Kashmir Indepth

J&K Govt for revival of handicrafts sectors

Raouf Dar

Srinagar Aug 25 (KINS): For revival of the handicrafts sector, the government has decided to focus on promotion and branding of handicraft items in Jammu and Kashmir.

Despite having a rich and diverse tradition of handicrafts and artwork in the Valley, the men and women behind such beautiful pieces of work don’t always get their due.

Worse, few artisans have access to markets or get institutional support. As a result, many of them are being forced to give up their vocations.

Many traditional art-forms are also at risk of dying out altogether.

However, the government is now taking steps like branding of handicrafts, organizing exhibitions and marketing events in an attempt to revive the dying art forms.

“There has to be policy on how this sector will retain the employment of people associated with it. The carpet industry besides other major crafts are in slump due to multiple reasons,” an official of the Industries and Commerce Department, told news agency Kashmir Indepth News Service (KINS).

He explained “We have framed a road map and given it to the government, clearly defining the revival measures.”

An artisan, Bashir Ahmad said they have also taken up this issue with officials of Industries and Commerce Department. “They assured us that there is a special proposal with the government for marketing and branding of handicrafts,” he said.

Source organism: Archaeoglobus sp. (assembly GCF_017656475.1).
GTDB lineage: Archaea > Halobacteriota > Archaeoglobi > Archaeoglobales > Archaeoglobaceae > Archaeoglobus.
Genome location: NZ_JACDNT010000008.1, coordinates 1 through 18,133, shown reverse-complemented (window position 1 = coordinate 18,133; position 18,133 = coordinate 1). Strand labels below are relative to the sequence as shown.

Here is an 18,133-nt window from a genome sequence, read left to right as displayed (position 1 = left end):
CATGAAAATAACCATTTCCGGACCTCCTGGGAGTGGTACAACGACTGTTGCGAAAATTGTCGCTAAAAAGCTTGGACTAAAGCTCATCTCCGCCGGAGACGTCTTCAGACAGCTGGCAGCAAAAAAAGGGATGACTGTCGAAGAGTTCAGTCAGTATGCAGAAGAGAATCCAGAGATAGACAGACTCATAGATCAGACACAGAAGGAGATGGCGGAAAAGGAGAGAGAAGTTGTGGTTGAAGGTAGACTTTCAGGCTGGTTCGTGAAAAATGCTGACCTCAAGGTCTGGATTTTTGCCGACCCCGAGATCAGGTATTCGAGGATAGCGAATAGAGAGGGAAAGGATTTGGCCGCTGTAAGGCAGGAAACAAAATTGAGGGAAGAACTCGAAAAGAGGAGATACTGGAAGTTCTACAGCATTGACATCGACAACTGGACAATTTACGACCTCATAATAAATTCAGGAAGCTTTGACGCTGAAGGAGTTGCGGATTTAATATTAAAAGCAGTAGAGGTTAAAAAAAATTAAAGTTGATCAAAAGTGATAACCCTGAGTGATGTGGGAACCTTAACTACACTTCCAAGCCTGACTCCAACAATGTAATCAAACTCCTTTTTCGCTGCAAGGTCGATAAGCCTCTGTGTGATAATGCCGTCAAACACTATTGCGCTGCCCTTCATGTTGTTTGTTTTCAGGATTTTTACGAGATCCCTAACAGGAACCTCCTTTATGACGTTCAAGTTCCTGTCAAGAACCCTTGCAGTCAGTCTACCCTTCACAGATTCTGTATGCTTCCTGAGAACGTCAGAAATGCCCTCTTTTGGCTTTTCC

While, it is difficult to distinguish genuine handmade products from those made on power looms or the ones mass-produced by machines.

He informed that around 2.5 lakh people are registered with the government who are associated with this sector. “A proper policy has to be framed for employment of people associated with this sector,” he said.

He said, “Our main focus shall be on quality products so that there is more foreign export.”

While on one hand, the government is trying to promote entrepreneurship, a chunk of the entrepreneurs in this sector are affected due to poverty as well as other social injustices.

“In such scenarios, it is almost impossible for an entrepreneur to take risks. This is a critical reason for them being unable to adopt the latest technology or skill based training to labour in the industry, a vital element of today’s business,” said Hanief Ahmad, 27-year-old entrepreneur. (KINS)

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